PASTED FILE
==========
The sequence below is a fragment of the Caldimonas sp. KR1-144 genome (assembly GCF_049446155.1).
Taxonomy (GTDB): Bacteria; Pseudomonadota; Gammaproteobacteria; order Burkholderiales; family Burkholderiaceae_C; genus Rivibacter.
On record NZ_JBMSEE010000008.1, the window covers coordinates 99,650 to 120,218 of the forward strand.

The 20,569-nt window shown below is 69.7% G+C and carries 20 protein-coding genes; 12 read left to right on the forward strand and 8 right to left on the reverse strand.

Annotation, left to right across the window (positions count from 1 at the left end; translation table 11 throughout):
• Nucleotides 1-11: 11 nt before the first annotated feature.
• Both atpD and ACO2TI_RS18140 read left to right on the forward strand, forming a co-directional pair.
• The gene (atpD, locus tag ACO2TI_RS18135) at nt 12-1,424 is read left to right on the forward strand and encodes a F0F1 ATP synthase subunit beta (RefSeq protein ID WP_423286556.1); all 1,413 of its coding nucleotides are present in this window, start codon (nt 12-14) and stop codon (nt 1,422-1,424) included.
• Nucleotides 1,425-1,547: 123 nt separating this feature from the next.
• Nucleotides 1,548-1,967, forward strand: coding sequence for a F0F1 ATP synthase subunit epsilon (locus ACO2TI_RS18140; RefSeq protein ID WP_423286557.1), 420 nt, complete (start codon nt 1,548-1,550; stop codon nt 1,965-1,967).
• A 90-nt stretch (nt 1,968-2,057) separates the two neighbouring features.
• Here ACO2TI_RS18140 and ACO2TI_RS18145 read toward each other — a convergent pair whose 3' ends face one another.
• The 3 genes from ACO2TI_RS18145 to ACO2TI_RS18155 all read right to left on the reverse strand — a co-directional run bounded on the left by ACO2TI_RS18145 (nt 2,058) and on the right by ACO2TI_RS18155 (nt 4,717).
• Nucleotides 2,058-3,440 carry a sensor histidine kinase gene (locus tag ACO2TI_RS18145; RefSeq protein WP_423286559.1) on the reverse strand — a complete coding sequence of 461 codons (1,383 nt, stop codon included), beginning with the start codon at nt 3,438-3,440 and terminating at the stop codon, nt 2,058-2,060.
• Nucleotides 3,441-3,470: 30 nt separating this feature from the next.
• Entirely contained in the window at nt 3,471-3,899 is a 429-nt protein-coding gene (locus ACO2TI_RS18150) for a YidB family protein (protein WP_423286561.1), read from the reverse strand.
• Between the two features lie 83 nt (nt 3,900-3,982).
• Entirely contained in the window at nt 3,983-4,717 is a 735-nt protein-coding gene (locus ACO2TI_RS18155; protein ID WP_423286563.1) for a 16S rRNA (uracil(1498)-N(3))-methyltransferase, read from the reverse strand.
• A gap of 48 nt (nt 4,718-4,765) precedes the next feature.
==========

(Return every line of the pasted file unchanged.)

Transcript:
The sequence below is a fragment of the Caldimonas sp. KR1-144 genome (assembly GCF_049446155.1).
Taxonomy (GTDB): Bacteria; Pseudomonadota; Gammaproteobacteria; order Burkholderiales; family Burkholderiaceae_C; genus Rivibacter.
On record NZ_JBMSEE010000008.1, the window covers coordinates 99,650 to 120,218 of the forward strand.

The 20,569-nt window shown below is 69.7% G+C and carries 20 protein-coding genes; 12 read left to right on the forward strand and 8 right to left on the reverse strand.

Annotation, left to right across the window (positions count from 1 at the left end; translation table 11 throughout):
• Nucleotides 1-11: 11 nt before the first annotated feature.
• Both atpD and ACO2TI_RS18140 read left to right on the forward strand, forming a co-directional pair.
• The gene (atpD, locus tag ACO2TI_RS18135) at nt 12-1,424 is read left to right on the forward strand and encodes a F0F1 ATP synthase subunit beta (RefSeq protein ID WP_423286556.1); all 1,413 of its coding nucleotides are present in this window, start codon (nt 12-14) and stop codon (nt 1,422-1,424) included.
• Nucleotides 1,425-1,547: 123 nt separating this feature from the next.
• Nucleotides 1,548-1,967, forward strand: coding sequence for a F0F1 ATP synthase subunit epsilon (locus ACO2TI_RS18140; RefSeq protein ID WP_423286557.1), 420 nt, complete (start codon nt 1,548-1,550; stop codon nt 1,965-1,967).
• A 90-nt stretch (nt 1,968-2,057) separates the two neighbouring features.
• Here ACO2TI_RS18140 and ACO2TI_RS18145 read toward each other — a convergent pair whose 3' ends face one another.
• The 3 genes from ACO2TI_RS18145 to ACO2TI_RS18155 all read right to left on the reverse strand — a co-directional run bounded on the left by ACO2TI_RS18145 (nt 2,058) and on the right by ACO2TI_RS18155 (nt 4,717).
• Nucleotides 2,058-3,440 carry a sensor histidine kinase gene (locus tag ACO2TI_RS18145; RefSeq protein WP_423286559.1) on the reverse strand — a complete coding sequence of 461 codons (1,383 nt, stop codon included), beginning with the start codon at nt 3,438-3,440 and terminating at the stop codon, nt 2,058-2,060.
• Nucleotides 3,441-3,470: 30 nt separating this feature from the next.
• Entirely contained in the window at nt 3,471-3,899 is a 429-nt protein-coding gene (locus ACO2TI_RS18150) for a YidB family protein (protein WP_423286561.1), read from the reverse strand.
• Between the two features lie 83 nt (nt 3,900-3,982).
• Entirely contained in the window at nt 3,983-4,717 is a 735-nt protein-coding gene (locus ACO2TI_RS18155; protein ID WP_423286563.1) for a 16S rRNA (uracil(1498)-N(3))-methyltransferase, read from the reverse strand.
• A gap of 48 nt (nt 4,718-4,765) precedes the next feature.